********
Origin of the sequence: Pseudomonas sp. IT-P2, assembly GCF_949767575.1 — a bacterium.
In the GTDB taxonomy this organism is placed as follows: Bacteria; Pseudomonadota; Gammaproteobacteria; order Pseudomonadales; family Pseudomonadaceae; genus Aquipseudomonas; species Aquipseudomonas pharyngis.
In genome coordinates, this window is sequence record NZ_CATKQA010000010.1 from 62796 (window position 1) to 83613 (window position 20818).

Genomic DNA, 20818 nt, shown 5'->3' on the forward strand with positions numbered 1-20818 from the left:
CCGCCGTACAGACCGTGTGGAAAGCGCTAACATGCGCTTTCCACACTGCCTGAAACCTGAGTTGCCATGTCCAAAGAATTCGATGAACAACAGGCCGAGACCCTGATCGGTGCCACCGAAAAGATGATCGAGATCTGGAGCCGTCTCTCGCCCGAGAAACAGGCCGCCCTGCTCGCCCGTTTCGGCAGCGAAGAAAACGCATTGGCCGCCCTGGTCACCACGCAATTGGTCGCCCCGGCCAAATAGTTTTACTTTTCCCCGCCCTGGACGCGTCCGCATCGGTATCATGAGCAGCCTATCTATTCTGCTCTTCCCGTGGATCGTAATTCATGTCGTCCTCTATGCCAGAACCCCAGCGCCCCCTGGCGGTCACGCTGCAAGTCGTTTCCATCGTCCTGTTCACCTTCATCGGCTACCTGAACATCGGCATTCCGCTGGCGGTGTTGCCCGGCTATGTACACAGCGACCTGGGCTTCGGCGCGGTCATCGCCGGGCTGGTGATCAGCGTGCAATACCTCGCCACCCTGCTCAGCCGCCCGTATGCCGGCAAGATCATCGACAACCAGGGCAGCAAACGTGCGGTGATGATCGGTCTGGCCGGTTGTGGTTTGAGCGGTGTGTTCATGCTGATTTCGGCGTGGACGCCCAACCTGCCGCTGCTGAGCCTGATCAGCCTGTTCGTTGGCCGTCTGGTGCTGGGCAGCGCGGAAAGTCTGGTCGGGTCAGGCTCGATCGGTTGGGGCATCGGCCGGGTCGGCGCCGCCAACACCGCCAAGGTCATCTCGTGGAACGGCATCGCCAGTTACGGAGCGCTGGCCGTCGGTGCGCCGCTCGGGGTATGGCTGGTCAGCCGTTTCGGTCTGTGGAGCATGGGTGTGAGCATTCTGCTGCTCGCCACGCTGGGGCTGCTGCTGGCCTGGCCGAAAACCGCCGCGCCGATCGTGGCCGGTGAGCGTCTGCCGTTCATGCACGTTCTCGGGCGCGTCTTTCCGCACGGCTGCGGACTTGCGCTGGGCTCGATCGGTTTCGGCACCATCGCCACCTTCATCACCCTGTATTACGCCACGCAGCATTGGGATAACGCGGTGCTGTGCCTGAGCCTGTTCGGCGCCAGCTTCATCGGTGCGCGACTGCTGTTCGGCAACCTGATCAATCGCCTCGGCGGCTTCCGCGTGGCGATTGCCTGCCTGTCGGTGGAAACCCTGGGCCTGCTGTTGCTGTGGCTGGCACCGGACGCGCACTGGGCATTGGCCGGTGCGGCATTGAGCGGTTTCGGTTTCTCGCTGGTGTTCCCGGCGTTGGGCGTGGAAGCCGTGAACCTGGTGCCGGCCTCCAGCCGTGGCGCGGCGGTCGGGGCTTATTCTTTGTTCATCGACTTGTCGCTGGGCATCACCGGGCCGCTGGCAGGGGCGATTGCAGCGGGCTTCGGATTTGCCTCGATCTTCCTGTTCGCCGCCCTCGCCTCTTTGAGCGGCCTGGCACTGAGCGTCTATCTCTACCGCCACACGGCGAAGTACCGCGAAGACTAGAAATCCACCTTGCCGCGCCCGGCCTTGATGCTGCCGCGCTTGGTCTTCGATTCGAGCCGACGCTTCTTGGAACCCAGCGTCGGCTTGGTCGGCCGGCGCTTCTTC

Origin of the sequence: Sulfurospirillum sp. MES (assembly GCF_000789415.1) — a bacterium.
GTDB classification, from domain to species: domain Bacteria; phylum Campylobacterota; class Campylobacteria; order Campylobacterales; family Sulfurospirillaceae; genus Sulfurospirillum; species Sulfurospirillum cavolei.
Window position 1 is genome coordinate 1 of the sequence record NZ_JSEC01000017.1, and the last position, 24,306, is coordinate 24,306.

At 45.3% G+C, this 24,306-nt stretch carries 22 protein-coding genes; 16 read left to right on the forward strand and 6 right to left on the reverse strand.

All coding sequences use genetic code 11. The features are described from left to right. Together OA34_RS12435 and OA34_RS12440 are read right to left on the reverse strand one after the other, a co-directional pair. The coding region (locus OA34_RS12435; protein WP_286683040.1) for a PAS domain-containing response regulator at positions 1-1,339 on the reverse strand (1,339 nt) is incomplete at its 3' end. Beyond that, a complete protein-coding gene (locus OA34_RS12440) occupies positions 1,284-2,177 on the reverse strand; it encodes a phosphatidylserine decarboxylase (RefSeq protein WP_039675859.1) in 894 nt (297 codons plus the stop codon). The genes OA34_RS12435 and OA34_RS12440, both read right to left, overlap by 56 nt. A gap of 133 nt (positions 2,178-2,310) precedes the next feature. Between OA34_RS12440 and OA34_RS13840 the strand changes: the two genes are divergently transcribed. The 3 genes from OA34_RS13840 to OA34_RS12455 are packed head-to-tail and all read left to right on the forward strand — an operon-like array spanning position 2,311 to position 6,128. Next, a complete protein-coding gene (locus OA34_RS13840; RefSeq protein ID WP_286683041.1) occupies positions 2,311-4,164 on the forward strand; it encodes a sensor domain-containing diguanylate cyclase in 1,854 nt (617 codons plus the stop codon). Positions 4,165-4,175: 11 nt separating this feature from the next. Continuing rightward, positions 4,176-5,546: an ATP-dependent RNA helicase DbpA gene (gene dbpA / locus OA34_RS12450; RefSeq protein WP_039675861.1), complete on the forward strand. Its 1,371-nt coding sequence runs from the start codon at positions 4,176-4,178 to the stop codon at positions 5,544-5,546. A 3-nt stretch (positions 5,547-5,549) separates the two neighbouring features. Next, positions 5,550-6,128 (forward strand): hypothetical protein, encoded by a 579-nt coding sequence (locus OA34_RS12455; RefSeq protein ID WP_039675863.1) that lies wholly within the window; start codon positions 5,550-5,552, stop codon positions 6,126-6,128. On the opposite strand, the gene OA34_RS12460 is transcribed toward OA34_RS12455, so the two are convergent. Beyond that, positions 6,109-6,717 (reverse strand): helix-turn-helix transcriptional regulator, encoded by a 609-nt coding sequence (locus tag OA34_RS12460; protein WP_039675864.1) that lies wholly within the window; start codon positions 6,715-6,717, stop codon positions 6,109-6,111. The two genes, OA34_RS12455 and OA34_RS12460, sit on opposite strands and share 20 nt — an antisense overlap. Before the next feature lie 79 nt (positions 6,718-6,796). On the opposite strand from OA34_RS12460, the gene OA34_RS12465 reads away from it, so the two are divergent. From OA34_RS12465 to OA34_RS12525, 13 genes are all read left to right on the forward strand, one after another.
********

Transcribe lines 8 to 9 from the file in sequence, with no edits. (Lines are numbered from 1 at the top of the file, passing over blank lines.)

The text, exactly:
Window position 1 is genome coordinate 1 of the sequence record NZ_JSEC01000017.1, and the last position, 24,306, is coordinate 24,306.

At 45.3% G+C, this 24,306-nt stretch carries 22 protein-coding genes; 16 read left to right on the forward strand and 6 right to left on the reverse strand.